In all of these cases, the crucial question which determined liability of the Government under the Federal Tort Claims Act, supra, was not whether the serviceman was acting pursuant to orders at the time of the accident, but rather whether "[t]he peculiar and special relationship of the soldier to his superiors" was in effect at the time of the accident. See United States v. Brown, 348 U.S. 110, 112, 75 S.Ct. 141, 143, 99 L.Ed. 139 (1954). In this case, the Supreme Court further explained the Feres decision in the following way, at 112, 75 S.Ct. at 143:
"The peculiar and special relationship of the soldier to his superiors, the effects of the maintenance of such suits on discipline, and the extreme results that might obtain if suits under the Tort Claims Act were allowed for negligent orders given or negligent acts committed in the course of military duty, led the Court to read that Act as excluding claims of that character."
The foregoing precedents and policy considerations compel our conclusion that upon the facts of this case, the appellee comes within the scope of the Feres doctrine which prevents a serviceman engaged in "activity incident to (military) service" at the time injuries are incurred from recovering against the United States under the Federal Tort Claims Act, supra. We find the following factors to be significant, in this regard, in the present instance, but in nowise imply that all are required to bring any particular case within the purview of the Feres doctrine:
(1) Plaintiff was travelling by military transportation,
(2) to a military reserve drill,
(3) in uniform,
(4) subject to military courtesies and discipline.
A significant element in the District Court's view was the fact that plaintiff's orders merely required that he arrive at Millington without specifying the mode of transportation, thus leaving him free to travel by whatever mode he chose. In our opinion, this ignores the numerous cases which have applied the Feres doctrine where servicemen on leave who were free to travel at their will by any mode of transportation they desired, chose to utilize military aircraft. See, e. g., Archer v. United States, 217 F.2d 548, (9 Cir., 1954); Fass v. United States, 191 F.Supp. 367, (E.D.N.Y.1961); Homlitas v. United States, 202 F.Supp. 520 (D.Or., 1962). The court's language in Homlitas at 523, is particularly applicable to the situation here presented:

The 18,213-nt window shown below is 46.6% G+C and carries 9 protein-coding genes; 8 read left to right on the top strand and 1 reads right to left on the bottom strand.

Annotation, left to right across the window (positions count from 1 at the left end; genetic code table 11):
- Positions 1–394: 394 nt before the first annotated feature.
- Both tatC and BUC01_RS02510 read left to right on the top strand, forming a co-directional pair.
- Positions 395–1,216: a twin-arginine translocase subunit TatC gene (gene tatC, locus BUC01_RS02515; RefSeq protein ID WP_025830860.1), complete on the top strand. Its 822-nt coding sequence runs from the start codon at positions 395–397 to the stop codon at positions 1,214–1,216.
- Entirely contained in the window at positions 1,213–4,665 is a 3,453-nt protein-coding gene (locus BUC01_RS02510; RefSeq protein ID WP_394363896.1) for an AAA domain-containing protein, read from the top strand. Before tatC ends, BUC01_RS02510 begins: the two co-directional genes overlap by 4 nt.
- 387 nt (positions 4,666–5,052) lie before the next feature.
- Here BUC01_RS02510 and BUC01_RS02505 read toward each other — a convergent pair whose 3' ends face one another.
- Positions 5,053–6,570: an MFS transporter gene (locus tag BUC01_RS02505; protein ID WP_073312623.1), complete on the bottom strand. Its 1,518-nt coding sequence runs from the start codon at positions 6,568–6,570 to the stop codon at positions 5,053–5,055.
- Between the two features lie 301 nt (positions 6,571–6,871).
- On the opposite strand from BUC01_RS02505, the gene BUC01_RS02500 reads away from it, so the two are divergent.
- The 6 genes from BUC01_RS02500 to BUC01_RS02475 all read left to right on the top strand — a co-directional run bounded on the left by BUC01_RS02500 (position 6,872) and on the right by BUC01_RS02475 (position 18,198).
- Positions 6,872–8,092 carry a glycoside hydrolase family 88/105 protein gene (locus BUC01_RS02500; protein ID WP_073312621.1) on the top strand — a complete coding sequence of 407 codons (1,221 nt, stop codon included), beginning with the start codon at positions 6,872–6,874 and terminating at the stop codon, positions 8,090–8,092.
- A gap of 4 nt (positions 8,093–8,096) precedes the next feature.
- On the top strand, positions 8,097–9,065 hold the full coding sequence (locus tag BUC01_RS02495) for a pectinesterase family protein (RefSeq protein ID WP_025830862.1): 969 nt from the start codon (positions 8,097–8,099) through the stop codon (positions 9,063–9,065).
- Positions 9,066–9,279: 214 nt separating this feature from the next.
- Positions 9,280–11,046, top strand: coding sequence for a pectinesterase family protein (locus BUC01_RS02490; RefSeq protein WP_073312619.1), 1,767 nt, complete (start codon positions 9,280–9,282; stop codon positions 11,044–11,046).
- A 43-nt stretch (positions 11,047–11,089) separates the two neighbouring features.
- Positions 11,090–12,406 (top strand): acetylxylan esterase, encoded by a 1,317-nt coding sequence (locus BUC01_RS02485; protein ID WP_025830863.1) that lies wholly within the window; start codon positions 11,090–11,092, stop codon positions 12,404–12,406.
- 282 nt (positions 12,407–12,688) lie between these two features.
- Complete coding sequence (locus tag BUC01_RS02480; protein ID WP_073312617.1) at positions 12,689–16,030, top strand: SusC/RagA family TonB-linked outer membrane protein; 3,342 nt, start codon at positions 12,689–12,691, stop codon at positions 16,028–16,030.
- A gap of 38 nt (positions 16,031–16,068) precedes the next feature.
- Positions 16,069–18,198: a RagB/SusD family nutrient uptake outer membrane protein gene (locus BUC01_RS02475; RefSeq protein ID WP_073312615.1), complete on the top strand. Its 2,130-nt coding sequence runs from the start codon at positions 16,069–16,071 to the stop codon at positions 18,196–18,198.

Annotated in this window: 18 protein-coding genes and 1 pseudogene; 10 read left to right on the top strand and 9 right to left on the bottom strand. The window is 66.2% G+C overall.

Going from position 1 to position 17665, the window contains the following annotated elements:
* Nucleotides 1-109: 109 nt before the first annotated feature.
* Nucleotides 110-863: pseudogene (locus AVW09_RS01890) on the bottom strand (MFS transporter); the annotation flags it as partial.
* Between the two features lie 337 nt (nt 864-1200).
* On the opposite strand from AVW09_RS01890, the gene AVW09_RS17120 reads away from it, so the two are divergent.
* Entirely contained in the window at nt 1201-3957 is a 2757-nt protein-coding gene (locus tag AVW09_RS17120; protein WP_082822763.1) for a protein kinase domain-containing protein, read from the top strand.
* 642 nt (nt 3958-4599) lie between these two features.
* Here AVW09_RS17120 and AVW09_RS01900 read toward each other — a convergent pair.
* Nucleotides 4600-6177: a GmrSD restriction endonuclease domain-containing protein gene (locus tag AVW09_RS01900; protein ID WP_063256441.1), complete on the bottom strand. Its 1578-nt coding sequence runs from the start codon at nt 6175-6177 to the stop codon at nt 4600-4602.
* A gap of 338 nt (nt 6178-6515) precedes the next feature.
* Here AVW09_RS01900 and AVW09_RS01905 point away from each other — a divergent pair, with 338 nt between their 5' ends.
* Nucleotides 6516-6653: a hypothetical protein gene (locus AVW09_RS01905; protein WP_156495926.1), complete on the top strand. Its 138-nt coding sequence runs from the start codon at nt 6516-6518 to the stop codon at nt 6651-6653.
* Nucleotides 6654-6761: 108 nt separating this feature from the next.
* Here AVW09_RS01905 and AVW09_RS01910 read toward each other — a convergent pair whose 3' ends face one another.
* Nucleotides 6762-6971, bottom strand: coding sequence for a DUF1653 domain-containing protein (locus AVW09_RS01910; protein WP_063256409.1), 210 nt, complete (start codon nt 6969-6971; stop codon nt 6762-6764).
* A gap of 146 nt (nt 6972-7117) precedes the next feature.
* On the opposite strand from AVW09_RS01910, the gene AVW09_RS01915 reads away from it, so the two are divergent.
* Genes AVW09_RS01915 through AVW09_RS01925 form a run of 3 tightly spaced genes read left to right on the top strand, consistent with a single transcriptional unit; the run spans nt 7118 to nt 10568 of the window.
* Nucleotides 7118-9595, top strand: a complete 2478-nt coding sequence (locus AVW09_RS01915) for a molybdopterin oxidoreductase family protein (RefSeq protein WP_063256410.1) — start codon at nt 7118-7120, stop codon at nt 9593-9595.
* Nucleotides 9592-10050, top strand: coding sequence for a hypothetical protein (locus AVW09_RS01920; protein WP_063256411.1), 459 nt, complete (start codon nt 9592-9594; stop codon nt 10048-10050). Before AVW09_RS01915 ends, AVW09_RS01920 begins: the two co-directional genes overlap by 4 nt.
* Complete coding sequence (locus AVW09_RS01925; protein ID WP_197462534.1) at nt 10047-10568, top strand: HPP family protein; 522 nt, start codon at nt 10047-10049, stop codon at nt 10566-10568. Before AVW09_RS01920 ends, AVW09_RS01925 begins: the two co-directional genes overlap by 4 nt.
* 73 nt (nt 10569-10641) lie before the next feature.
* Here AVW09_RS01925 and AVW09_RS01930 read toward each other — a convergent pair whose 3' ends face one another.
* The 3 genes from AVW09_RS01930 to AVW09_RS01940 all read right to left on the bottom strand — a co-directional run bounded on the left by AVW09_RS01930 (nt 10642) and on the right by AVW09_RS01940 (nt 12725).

"While decedent Young, in the present case, could have used his own automobile or any other method of transportation he desired, he elected to use a method of transportation which was directly connected with and was incident to his military service."
Likewise, in the present instance, the fact that plaintiff voluntarily entered into the military relationship does not negate the fact that, when the accident occurred, the military relationship was in effect.
It is also clear that the fact that plaintiff was not acting under orders at the time of the accident, but was at liberty to go where he pleased, does not remove him from the scope of the Feres doctrine. See, e. g., Chambers v. United States, supra; Zoula v. United States, 217 F.2d 81, (5 Cir., 1954); Orken v. United States, 239 F.2d 850, (6 Cir., 1956); Gursley v. United States, 232 F.Supp. 614, (D.Colo., 1964); Ritzman v. Trent, 125 F.Supp. 664, 665 (E.D.N.C., 1954).
Finally, we feel that Meister v. United States, 319 F.2d 875, 162 Ct.Cl. 667 (1963), upon which the District Court based its decision in the present case, is not determinative of the question of the Government's liability here.
In the Meister case, the plaintiff was also a member of a reserve unit. On the evening of his injury, as he was responding to orders to report for a particular drill, he arrived on Government premises in his own automobile, parked in a public parking place, entered the premises where the drill was to take place, and while walking along the sidewalk there, fell and broke his ankle. Action was brought in the United States Court of Claims to recover medical expenses, under 10 U.S.C. § 6148(a), which provides benefits for Naval Reservists ordered to perform inactive duty training (weekend or evening drills) who are "disabled in line of duty from injury while so employed". The Court of Claims rejected the contention that 10 U.S.C. § 6148(a) applies only to "injuries incurred between the time of muster and the time of dismissal", and ruled that the plaintiff was injured "while so employed" in inactive duty training, despite the fact that the drill had not formally commenced by the holding of a muster. It was therefore held that plaintiff was entitled to recover under 10 U.S.C. § 6148(a).